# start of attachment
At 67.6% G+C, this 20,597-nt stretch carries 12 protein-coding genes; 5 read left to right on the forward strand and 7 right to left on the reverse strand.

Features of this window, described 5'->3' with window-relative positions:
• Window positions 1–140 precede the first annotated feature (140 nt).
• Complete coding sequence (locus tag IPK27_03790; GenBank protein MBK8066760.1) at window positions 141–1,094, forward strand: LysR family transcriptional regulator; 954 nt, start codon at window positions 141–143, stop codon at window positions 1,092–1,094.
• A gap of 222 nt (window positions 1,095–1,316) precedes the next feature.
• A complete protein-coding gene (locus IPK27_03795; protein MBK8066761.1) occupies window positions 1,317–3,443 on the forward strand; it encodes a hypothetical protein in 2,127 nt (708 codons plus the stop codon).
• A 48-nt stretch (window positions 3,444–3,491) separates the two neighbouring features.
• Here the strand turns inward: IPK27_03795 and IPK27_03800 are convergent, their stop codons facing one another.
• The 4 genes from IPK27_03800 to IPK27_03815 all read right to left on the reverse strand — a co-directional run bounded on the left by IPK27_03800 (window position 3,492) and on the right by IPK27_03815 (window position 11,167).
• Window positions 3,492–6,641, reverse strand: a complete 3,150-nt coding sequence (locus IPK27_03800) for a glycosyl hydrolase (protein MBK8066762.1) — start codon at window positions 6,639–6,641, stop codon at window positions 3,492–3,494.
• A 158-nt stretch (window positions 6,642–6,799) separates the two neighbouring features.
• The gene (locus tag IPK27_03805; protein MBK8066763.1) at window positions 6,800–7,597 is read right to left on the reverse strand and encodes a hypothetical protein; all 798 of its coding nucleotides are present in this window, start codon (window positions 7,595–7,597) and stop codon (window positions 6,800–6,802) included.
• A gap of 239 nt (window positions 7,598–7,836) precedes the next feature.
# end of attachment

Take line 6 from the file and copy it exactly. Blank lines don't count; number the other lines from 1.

• A complete protein-coding gene (locus IPK27_03795; protein MBK8066761.1) occupies window positions 1,317–3,443 on the forward strand; it encodes a hypothetical protein in 2,127 nt (708 codons plus the stop codon).